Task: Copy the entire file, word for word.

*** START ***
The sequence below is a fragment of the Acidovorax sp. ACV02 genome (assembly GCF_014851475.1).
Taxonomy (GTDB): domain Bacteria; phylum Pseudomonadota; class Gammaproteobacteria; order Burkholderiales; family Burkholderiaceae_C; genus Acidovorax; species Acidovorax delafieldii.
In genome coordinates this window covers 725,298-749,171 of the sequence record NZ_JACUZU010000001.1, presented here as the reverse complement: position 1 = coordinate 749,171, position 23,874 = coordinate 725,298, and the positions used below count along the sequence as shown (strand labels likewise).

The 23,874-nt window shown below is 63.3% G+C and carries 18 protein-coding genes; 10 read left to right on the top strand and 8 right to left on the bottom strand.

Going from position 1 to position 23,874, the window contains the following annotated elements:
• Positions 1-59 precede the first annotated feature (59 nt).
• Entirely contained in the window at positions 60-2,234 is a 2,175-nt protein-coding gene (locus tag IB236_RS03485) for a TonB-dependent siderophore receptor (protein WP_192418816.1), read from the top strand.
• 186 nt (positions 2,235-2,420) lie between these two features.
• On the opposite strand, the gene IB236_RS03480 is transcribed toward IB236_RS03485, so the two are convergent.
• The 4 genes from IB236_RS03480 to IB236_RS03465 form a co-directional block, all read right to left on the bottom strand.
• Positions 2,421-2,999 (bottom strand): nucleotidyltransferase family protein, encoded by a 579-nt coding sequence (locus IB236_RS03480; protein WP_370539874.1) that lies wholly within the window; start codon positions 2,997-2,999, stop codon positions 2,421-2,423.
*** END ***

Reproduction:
The sequence below is a fragment of the Acidovorax sp. ACV02 genome (assembly GCF_014851475.1).
Taxonomy (GTDB): domain Bacteria; phylum Pseudomonadota; class Gammaproteobacteria; order Burkholderiales; family Burkholderiaceae_C; genus Acidovorax; species Acidovorax delafieldii.
In genome coordinates this window covers 725,298-749,171 of the sequence record NZ_JACUZU010000001.1, presented here as the reverse complement: position 1 = coordinate 749,171, position 23,874 = coordinate 725,298, and the positions used below count along the sequence as shown (strand labels likewise).

The 23,874-nt window shown below is 63.3% G+C and carries 18 protein-coding genes; 10 read left to right on the top strand and 8 right to left on the bottom strand.

Going from position 1 to position 23,874, the window contains the following annotated elements:
• Positions 1-59 precede the first annotated feature (59 nt).
• Entirely contained in the window at positions 60-2,234 is a 2,175-nt protein-coding gene (locus tag IB236_RS03485) for a TonB-dependent siderophore receptor (protein WP_192418816.1), read from the top strand.
• 186 nt (positions 2,235-2,420) lie between these two features.
• On the opposite strand, the gene IB236_RS03480 is transcribed toward IB236_RS03485, so the two are convergent.
• The 4 genes from IB236_RS03480 to IB236_RS03465 form a co-directional block, all read right to left on the bottom strand.
• Positions 2,421-2,999 (bottom strand): nucleotidyltransferase family protein, encoded by a 579-nt coding sequence (locus IB236_RS03480; protein WP_370539874.1) that lies wholly within the window; start codon positions 2,997-2,999, stop codon positions 2,421-2,423.